Magnolia Tree Looks Sick and is Dripping Sticky Black Sap All over the Plants below It.
Magnolia scale has become an increasingly common problem on magnolia trees in Illinois. Magnolia scale, Neolecanium cornuparvum is one of the largest and most conspicuous scale insects in our area. The over-wintering nymphs are dark gray-black and cluster together in large numbers on 1-2 year old branches of the host plant. In early summer, the female magnolia scale develops a white waxy coating, which later disappears in August before newborn crawlers emerge. The mature female magnolia scale is 1/2” in diameter, smooth, elliptical, convex and dark brown to pinkish-orange in color. The male scale is much smaller (about 1/8”), and turns a translucent white color in early summer before developing into a tiny, pink to yellow gnat-like insect. Newly hatched crawlers are a medium brown color, getting darker after feeding commences. Magnolia scales have sucking mouthparts and when heavy infestations completely encrust branches, the branches often die. Badly infested branches and twigs are weakened and growth is retarded. Leaves may also be under-developed. Under a continuous and heavy attack, trees may be killed. Like most soft scales, the excess plant sap is excreted as a sweet, sticky material called honeydew. The honeydew drips onto the foliage and branches. A dark fungus, called black sooty mold grows on the honeydew which results in the leaves becoming blackened. This greatly detracts from the plant's normal ornamental value. The honeydew also attracts ants, bees, wasps and flies which feed on it.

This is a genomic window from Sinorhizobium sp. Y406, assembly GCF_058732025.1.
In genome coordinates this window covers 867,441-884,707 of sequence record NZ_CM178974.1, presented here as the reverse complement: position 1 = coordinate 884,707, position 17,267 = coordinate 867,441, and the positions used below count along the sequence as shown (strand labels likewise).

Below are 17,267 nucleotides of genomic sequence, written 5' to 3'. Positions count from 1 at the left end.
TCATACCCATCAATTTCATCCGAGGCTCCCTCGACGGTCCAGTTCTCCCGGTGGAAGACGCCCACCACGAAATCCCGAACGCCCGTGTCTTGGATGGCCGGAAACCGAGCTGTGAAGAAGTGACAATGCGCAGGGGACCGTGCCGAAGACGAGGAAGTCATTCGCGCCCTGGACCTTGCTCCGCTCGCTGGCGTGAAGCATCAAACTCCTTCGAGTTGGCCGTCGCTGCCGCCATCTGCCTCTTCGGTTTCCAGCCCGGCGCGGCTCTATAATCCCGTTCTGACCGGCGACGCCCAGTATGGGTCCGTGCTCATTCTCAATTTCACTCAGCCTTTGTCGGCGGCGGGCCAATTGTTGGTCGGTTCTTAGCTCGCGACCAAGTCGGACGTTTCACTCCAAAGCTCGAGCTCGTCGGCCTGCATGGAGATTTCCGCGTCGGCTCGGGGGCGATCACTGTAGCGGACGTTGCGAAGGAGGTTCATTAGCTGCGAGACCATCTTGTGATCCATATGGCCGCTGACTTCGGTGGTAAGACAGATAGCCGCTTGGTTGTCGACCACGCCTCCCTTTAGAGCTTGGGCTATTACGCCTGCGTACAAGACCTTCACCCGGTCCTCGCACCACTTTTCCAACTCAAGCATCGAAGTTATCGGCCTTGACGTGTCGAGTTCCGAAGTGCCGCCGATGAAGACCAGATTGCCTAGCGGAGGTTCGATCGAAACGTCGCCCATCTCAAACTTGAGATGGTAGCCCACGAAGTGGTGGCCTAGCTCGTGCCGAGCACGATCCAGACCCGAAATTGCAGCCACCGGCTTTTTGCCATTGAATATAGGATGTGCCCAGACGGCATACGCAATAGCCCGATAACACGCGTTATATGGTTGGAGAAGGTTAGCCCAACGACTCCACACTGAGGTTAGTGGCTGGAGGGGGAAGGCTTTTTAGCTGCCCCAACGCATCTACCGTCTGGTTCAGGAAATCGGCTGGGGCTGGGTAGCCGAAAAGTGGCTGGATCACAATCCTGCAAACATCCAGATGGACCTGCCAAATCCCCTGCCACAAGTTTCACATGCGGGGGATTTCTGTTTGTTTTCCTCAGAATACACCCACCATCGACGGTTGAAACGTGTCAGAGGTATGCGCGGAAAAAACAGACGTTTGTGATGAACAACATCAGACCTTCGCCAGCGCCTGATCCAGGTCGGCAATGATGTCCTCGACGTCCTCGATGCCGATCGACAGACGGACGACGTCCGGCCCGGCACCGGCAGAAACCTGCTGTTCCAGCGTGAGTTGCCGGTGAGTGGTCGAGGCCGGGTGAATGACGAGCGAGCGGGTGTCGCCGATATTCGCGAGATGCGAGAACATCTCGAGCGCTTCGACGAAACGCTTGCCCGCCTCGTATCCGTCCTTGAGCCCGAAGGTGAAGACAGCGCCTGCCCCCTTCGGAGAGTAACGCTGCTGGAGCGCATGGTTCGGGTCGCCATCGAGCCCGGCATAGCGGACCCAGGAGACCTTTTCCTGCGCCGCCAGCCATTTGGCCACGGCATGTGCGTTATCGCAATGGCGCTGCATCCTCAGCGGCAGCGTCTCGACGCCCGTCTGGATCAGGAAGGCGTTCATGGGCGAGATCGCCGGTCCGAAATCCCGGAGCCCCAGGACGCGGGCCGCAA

Apply Bonide Tree and Shrub Insect Control with Systemaxx to the base of the tree in spring. This concentrate dissolves in water allowing the insecticide to move through the root zone. Once in the roots, the insecticide moves up the system of the tree or shrub providing protection for new growth. Simply measure the circumference of the trunk at eye level. If your Magnolia is multi trunked add the circumferences together. Depending on the size and vigor of the tree, the uptake period may vary from one week to three months for larger trees. Insect control will be achieved when the uptake and translocation from the roots to all plant parts (leaves) has occurred.
Heavy infestations of Magnolia scale may require spraying with Bonide’s Systemic Insect Control in August (and follow with a second treatment 10 to 14 days later) which will be absorbed into the bark of the Magnolia ready to control sucking insects like scale. Thoroughly spray all the limbs with an even application of Systemic Insect Control mixed at the rate of 2 ounces per gallon of water. Read all the instructions on the label and follow all precautions. Do not spray on a windy day! We recommend a Green Thumb sprayer hose end sprayer for application. This sprayer is calibrated and will shoot a solid stream of the mixture 30 feet to cover top limbs. An early application of Bonide’s All Season Horticultural Oil in March before the flower buds open will suffocate over wintering crawler scale. Apply again in late August. Trees that are attacked by scale are weakened and should be fertilized. Apply Dr. Earth Acid Lovers Organic Fertilizer into the drip line of the tree. This is best accomplished by using an 18’’ Landscape Earth Auger. Simply drill some holes around the drip line about a foot apart and fill with Dr. Earth Acid Lovers Organic Fertilizer, or Espoma Holly Tone, water well
Remember early detection is the key to controlling insect and diseases.
If you notice sticky black soot on your Magnolia’s leaves look at the branches for scale and begin treatments. Any questions just ask. Our staff is here to help!